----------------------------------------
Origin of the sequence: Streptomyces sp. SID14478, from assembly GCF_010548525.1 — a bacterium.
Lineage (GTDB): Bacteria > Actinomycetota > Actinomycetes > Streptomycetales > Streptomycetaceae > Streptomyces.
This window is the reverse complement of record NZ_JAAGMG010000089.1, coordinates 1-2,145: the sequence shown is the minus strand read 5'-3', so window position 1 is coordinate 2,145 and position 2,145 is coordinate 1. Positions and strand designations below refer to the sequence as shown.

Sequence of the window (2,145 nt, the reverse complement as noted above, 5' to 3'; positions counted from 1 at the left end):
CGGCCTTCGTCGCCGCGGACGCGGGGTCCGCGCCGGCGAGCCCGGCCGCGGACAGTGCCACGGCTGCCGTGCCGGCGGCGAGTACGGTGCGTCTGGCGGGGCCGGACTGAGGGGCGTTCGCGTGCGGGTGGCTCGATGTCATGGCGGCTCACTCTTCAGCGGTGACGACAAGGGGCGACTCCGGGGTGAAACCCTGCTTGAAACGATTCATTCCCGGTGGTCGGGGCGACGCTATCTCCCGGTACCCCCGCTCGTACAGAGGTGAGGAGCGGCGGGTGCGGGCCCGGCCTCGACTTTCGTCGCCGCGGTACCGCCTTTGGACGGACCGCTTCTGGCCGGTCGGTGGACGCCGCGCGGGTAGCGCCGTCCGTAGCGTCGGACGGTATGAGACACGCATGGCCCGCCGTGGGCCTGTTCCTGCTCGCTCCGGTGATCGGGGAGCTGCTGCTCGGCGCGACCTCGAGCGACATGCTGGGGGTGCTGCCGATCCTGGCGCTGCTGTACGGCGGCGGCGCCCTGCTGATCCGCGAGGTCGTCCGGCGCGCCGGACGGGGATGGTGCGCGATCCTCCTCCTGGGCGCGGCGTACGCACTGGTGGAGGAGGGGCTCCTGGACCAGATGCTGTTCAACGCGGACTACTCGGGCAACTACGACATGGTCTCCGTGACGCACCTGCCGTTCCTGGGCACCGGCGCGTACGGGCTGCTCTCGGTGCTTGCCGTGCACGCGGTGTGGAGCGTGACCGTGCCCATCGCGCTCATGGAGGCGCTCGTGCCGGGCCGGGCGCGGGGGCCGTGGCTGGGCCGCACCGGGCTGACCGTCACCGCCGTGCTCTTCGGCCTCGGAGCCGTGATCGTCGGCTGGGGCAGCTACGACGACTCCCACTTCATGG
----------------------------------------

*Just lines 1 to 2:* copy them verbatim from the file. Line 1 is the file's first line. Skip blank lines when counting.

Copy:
Origin of the sequence: Streptomyces sp. SID14478, from assembly GCF_010548525.1 — a bacterium.
Lineage (GTDB): Bacteria > Actinomycetota > Actinomycetes > Streptomycetales > Streptomycetaceae > Streptomyces.